Create floorplan from existing building

floorplan
modeling
recommendations

#1

I have created a 3D floor plan of my building however when I create the walls using the offset tool I loose floor space. Original dimensions were created with the rectangle tool then I used offset tool to make the walls.

Do I need to account/add half the thickness of each wall in each room so when I use the offset tool the finished product is the correct size?

Edit: I measured inside room from face to face of the finished walls in each room, Walls are 4 3/4" thick. (2x4 and 5/8 sheetrock)

Thanks
James


#2

Hard to say. It all depends on how you went about measuring. If you measured a room, for example, from finish face of wall to opposite finish face of wall, you should model that and not subtract from it. You need to measure thickness of the wall and model that, and then the next room, etc. I always shoot for the biggest over all dimension I can get, and subdivide back from that.


#3

You can’t have measured dimensions from “half the wall”, the inside where mice live. So you either used inside dimensions or outside dimensions to create your floor plan (or a mixture). What to do with the offset value and direction can’t be answered without more information about what you did.


#4

updated original post. Thanks

Measured each room and Hallway from finished inside wall to finished inside wall. Wall thickness is 4 3/4" thick


#5

Offset the edges to the outside instead of the inside and you’ll be fine.


#6

Thanks, for the exterior walls this fine, however for the interior walls side by side offices it does not work as well.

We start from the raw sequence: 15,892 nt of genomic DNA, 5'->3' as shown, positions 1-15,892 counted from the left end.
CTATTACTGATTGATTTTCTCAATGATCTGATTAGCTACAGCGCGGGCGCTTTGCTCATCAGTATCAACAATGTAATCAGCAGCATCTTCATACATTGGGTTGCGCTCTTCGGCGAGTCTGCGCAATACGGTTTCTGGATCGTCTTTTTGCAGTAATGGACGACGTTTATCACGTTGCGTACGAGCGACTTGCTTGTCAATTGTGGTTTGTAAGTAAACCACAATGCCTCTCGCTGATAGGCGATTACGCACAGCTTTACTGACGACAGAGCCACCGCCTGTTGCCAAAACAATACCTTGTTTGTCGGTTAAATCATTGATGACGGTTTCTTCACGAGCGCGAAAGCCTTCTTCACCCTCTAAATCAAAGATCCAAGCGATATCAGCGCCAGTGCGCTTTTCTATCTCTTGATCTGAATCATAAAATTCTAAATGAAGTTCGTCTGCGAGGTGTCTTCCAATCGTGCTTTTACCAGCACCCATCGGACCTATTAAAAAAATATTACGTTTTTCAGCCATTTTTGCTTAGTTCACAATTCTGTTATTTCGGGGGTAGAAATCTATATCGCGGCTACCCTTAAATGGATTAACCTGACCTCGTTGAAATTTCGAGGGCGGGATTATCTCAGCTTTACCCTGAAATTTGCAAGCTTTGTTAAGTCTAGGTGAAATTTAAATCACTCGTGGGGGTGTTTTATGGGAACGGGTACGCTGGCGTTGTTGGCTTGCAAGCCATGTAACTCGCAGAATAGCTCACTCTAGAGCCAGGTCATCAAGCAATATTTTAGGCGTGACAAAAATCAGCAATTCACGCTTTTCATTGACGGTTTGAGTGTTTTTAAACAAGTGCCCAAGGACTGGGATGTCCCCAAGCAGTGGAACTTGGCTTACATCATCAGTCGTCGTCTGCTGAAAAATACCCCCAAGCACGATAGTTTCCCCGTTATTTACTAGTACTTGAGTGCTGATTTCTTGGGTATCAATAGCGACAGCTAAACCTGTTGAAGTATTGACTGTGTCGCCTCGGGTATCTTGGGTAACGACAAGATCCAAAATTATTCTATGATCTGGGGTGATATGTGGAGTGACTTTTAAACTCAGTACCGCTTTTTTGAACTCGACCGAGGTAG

#7

Again it depends in part how you measured, how accurate your methods, and how whacky the building may or may not be.

1 I use a Leica Disto for speed and accuracy, and a steel tape for little stuff.
2 It’s important to get the over all dimensions accurately first. I measure the exterior with a piece of foamcore stuck to the corners as a target for the Disto, and on the interior look for the longest line-of-sight stretches I can get with the laser.
3. If you measure 10~20 smaller things and add them up, whatever error is built into your measurements could be amplified 10~20 times in the over all total, so I never use that as a way to get the bigger over all dimensions. Instead I work backwards from the over all dimensions with the smaller stuff, and sometimes have to fudge those numbers a little bit here and there for it to all fit. If everything is done accurately enough, you shouldn’t have to fudge things a lot. If a building is significantly out of square and what not, it gets a lot more challenging.

Bottom line: Yes, some fudging, but how much are you ending up off by?


#8

For floorplans I only use the offset tool for the outer walls. Then for the inner walls, I use guidelines.


#9

Another method for recording existing building layout relationships is to use “running dimensions”. This tends to ensure accuracy, obviates the need to provide finite dimensions between measurement locations, and may save time in some cases.

Simply put, this method records the reading of the tape at each “station point” without concern for the distance between walls, corners, doors, windows, etc. I would normally provide an illustrative example, but none is handy at the moment, so I will try to verbally explain.

Let’s say you want to measure a classroom wing across an intervening hall:
Start at inside FOW (face of wall)
hit next FOW (18’-6")
next FOW (19’-0") … wall is 6" thick
cross corridor FOW (25’-0") … hall is 6’-0"
next FOW (25’-6’") … wall is 6" thick
hit next inside next FOW (44’-0") … classroom is 18’-6"

When I develop EC plans using this method, the tape readings (the dimensions shown above in parentheses) are indicated (and not the actual dimensions until the final stage of CAD document preparation).


#10

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